The Covid-19 pandemic has brought food insecurity to the fore even more strongly than the ongoing drought. The National Income Dynamics Study (NIDS) Coronavirus Rapid Mobile Survey (CRAM) conducted specifically to assess the impact of the national lockdown indicated that 47% of South African households ran out of money for food in April 2020 (by comparison, 21% of households reported running out of money to buy food in 2018).
The National School Nutrition Programme (NSNP) was shut down, which meant that nine million children did not receive their daily school meals. This left government with an unspent budget of almost R1 billion a month that normally goes towards school meals. Equal Education (EE), supported by the Equal Education Law Centre and public-interest law centre SECTION27, instituted a court bid on 12 June 2020 to force government to reintroduce the programme.
Survey showed that learners were still going without food
Although the Department of Basic Education (DBE) claimed that the programme had recommenced on 22 June 2020, EE argued that only children in grades 7 and 12 were being fed. On 17 July 2020, the Gauteng High Court granted an order that the DBE roll out the programme to all eligible children, whether they returned to school or not. Despite this, a survey conducted by EE in October found that 71% of learners who had not returned to school full time were still going without food, even though the NSNP had recommenced.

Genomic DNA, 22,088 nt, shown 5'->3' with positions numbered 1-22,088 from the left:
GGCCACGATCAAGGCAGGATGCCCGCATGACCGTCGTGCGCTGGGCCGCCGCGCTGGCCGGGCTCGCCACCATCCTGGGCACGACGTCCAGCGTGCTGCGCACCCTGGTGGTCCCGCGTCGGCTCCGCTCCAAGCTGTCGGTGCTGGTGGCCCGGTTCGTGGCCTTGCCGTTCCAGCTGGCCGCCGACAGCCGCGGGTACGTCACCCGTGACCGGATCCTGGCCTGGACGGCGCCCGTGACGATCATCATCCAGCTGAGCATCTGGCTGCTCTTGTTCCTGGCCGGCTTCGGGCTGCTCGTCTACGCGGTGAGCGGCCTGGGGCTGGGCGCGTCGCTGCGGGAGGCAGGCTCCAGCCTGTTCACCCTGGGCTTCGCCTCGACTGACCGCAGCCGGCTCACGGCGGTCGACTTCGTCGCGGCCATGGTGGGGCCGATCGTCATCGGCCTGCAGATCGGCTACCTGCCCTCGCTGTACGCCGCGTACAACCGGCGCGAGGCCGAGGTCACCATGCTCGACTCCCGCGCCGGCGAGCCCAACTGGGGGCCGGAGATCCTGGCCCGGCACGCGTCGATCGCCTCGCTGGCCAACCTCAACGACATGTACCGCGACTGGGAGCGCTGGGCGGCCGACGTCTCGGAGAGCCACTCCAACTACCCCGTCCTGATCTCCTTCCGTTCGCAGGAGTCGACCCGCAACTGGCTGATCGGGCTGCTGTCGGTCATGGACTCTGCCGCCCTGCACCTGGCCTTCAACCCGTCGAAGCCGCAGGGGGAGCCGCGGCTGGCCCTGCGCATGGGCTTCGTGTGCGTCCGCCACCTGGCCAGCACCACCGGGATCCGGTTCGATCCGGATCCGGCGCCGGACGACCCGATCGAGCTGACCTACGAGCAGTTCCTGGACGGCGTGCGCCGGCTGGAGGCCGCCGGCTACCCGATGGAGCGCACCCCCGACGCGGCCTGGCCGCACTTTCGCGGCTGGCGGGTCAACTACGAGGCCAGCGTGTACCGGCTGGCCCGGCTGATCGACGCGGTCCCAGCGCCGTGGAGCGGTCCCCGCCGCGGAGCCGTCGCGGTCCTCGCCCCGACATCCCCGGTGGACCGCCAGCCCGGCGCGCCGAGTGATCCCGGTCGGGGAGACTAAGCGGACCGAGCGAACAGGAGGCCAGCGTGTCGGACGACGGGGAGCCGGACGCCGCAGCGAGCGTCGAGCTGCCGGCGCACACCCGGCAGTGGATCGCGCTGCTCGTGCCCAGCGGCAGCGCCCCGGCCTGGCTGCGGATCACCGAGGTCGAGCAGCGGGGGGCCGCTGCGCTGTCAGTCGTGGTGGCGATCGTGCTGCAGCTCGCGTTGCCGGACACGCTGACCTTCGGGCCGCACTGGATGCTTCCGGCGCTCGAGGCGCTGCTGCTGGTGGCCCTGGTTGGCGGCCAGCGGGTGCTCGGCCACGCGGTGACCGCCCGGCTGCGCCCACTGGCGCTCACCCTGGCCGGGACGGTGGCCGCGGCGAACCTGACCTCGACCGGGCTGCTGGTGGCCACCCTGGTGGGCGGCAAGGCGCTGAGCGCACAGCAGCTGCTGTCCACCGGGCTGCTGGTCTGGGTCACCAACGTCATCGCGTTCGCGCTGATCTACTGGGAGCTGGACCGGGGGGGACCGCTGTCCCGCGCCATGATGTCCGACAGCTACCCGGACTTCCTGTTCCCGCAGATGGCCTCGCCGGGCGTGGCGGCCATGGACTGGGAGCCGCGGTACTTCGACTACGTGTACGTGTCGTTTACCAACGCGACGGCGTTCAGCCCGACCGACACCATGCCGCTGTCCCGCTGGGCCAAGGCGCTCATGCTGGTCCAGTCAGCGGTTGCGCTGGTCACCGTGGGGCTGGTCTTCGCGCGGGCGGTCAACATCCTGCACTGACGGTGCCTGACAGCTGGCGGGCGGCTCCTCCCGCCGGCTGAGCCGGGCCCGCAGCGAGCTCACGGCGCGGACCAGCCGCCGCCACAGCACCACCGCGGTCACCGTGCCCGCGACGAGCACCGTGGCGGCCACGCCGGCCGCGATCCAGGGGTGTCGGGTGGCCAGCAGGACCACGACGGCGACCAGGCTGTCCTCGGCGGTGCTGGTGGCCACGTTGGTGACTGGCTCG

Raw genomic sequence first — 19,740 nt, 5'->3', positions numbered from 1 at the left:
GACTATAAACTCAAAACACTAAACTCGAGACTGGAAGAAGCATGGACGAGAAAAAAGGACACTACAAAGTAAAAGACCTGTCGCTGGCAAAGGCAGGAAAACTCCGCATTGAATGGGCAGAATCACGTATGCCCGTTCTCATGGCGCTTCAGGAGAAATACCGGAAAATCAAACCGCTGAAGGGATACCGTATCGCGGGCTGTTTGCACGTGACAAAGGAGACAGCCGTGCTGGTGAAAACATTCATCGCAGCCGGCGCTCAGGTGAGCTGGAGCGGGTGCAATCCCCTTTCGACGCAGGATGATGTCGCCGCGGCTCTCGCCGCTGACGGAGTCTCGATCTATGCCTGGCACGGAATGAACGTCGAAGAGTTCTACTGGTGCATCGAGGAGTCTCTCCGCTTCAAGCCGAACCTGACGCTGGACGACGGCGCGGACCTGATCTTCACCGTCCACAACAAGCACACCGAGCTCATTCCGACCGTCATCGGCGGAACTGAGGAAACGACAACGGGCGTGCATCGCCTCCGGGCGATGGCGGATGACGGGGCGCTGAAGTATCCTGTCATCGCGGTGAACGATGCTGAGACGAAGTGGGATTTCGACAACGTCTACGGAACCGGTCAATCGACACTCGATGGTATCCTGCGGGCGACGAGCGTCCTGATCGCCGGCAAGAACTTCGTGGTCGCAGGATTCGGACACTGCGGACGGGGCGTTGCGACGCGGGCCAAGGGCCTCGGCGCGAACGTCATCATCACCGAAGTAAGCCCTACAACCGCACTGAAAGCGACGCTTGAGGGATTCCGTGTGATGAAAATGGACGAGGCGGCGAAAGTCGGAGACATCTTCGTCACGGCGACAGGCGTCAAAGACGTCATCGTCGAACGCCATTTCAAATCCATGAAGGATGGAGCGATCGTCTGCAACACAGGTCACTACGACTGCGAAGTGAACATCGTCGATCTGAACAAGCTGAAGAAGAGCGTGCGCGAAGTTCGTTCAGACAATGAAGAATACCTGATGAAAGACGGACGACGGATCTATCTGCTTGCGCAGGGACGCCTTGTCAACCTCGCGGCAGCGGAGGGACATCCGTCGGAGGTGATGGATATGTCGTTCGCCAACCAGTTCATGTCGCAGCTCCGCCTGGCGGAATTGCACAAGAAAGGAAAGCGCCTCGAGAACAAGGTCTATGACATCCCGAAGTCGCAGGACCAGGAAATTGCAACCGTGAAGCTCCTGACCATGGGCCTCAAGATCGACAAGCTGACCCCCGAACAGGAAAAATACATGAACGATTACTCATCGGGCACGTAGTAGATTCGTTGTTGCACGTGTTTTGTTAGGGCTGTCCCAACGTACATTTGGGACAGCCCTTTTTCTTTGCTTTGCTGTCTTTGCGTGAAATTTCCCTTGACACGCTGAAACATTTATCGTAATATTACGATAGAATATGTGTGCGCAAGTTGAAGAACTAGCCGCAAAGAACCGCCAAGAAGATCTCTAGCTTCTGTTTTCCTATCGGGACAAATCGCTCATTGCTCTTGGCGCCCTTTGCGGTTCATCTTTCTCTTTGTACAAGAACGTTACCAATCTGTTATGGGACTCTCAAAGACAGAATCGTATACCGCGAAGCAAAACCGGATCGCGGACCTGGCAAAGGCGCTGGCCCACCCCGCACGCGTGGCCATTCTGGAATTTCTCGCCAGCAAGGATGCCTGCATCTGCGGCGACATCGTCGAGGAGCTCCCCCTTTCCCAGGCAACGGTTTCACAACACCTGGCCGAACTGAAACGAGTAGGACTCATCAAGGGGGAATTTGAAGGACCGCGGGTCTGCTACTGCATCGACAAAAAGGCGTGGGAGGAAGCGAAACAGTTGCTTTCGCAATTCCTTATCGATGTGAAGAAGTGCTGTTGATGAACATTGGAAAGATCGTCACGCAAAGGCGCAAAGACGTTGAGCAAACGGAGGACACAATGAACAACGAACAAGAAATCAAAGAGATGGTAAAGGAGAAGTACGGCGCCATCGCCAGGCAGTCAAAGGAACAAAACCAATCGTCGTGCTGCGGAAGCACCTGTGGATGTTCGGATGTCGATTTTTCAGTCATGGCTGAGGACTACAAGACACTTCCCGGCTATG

The Department of Social Development (DSD) reported on 29 May that 73 000 food parcels had been distributed by the South African Social Security Agency (SASSA), 218 000 in partnership with the Solidarity Fund, and 523 000 by the national department. However, Professor Jeremy Seekings, director of the Centre for Social Science Research at the University of Cape Town, asserted that most of the food parcels for poor people under lockdown have been financed and distributed by civil society, with national government paying for and distributing 73 000 food parcels through SASSA (which had a budget of around R400 million – much less than the NSNP) and 55 000 through the Solidarity Fund. “It has been civil society with provincial and local governments that have tried to fill the gap left by the suspension of national feeding schemes,” he pointed out.
The Western Cape Government allocated an extra R53 million emergency funding to feed children from poor homes, aiming to deliver 10 000 cooked meals a day, with R18 million allocated to a special school feeding programme in April, targeting 485 000 school feeding scheme beneficiaries. The Gauteng Government set aside R80 million to feed 2 000 families a day. However, this was a drop in the ocean, and allegations of food-parcel looting and extortion have bedevilled relief efforts.
Collaboration to distribute food parcels
The Solidarity Fund distributed a total of 280 000 food parcels between 15 April and 22 May 2020 – more than the DSD reported on 29 May. More than 154 000 parcels were distributed via FoodForward SA, Afrika Tikkun, Islamic Relief, and The Lunchbox Fund. At the beginning of the Covid-19 lockdown, FoodForward SA MD, Andy du Plessis, made a public appeal for R50 million so that the non-profit organisation (NPO) could rapidly scale its operations to reach as many vulnerable communities as possible across the country.
Working with a wide variety of companies allowed FoodForward SA to reach more than 900 organisations and around 400 000 people during the crisis (it typically works with about 670 organisations). Within four weeks, they had raised R20 million in funds. Big corporate donors included Investec, Standard Bank, and Old Mutual as well as big retailers and wholesalers such as Massmart, Pick n Pay, Kelloggs, Tiger Brands, Pioneer, Woolworths, Nestlé, Clover, Parmalat Danone, and Willowton.
Source details: Trialogue Business in Society Handbook 2020